FILMS, PARTICULARLY those that fall in the category of popular entertainment, objectify women. There are no two ways about it. They embody the traditional understanding of women as devious, doublefaced, wilful and wild, as needing to be controlled and dominated. Women need to be taught their boundaries. This can be traced back to Shakespeare (Taming of the Shrew, for instance) all the way back to the One Thousand and One Nights, and finally, to the uncomfortable space of our own mythology. Even when cinema made its first appearance, these cultural stereotypes were already long in place.
Men being the prime producers and consumers of cinema caused the ‘male gaze’ to predominate in the early years. But today the ‘male gaze’ is a bit more complicated: recall that the two most most popular item numbers in recent times, Munni Badnaam Hui and Sheila ki Jawani, were both choreographed by a woman, Farah Khan. Another woman, Saroj Khan, blazed the trail with Choli ke Peeche and Dhak Dhak. Dance moves are decided by the choreographers; directors usually have little to do with it.
With more and more women professionals entering the film industry, the gaze is no longer only male. But it remains deeply patriarchal. I suggest then the use of the term ‘patriarchal gaze’ rather than the overused (now in an almost “boys will be boys” sense) term ‘male gaze’.
Films are a commercial activity, and like any other business, try to appeal to the lowest common denominator. Although satellite rights are a big addition to revenue generation, they can only sustain small films. The big films still depend on theatrical earnings, at least in the opening weekend. Till the late 1980s, the lowest common denominator was the rickshaw puller. Films, therefore, also spoke of their concerns and class dynamics were a staple source for stories. The Amitabh Bachchan phenomenon reigned supreme there.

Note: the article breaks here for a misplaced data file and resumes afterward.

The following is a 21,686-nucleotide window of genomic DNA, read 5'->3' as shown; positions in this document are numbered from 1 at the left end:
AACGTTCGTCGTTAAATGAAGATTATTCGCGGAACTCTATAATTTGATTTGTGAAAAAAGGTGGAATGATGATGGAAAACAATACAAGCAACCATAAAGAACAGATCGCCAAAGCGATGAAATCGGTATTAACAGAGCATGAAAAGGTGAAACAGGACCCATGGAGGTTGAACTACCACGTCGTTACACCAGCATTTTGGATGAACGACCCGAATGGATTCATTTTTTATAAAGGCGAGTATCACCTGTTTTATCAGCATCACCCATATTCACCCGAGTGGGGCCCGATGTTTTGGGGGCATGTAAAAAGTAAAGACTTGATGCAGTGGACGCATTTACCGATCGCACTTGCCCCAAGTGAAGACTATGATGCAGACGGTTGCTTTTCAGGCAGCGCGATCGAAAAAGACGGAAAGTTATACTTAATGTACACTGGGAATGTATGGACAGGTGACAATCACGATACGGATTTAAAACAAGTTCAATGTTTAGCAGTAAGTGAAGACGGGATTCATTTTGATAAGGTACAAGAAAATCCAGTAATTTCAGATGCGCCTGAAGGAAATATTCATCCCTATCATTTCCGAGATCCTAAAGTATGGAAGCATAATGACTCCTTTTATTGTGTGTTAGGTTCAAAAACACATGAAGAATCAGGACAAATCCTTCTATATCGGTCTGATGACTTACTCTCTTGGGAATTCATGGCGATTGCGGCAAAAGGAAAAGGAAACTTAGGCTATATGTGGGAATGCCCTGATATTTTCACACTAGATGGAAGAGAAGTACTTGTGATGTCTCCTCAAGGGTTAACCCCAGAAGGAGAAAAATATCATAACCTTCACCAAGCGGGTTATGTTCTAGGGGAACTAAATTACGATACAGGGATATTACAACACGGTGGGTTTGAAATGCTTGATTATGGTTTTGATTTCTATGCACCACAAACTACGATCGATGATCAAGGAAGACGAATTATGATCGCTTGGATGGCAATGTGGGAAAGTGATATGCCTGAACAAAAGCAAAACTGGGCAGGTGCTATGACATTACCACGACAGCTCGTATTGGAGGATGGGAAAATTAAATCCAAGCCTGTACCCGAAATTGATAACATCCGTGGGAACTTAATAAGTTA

Today, the lowest common denominator for cinema is the section that can afford the exorbitant ticket prices in an upscale multiplex. This is also the section that plays songs such as Honey Singh’s in their parties, weddings and on their iPods. This is our middle class.
It will be incorrect to assume that since the spending power is in the hands of a middle or upper-class man, thus the choice of entertainment is also his. Mundane decisions such as this are often left to the women of the house. Shah Rukh Khan is Shah Rukh Khan not because men watch him, but because women and children love him. They love him when he harasses a Simran in Dilwale Dulhaniya Le Jayenge and they love him when he tries to pick his keys from a voluptuous woman’s cleavage in Ra.One. And yet similar behaviour on the streets, for any woman, is highly traumatic. Why is it then acceptable to us in cinema? Could it be that cinema is not really taken that seriously?
I think it is also highly dubious to think that what is called serious cinema or new-age cinema has altered this outlook towards women. Let’s take, for instance, a film like Gandu, which didn’t release in India, but has been seen by a lot of people in private screenings. It is considered by many to be cutting-edge filmmaking. Gandu has three main women characters. The first is a mother, who from shot one to the last is fucking her rich boyfriend so that she can get some money out of him and retain the house that he has given her.
The second one we meet in a lively Internet café and her conversations with her husband, who is clearly posted elsewhere, are sexually charged and seem full of innuendo. This character has nothing to do with the plot, and appears only for short spans to mouth some sexual dialogues and disappear.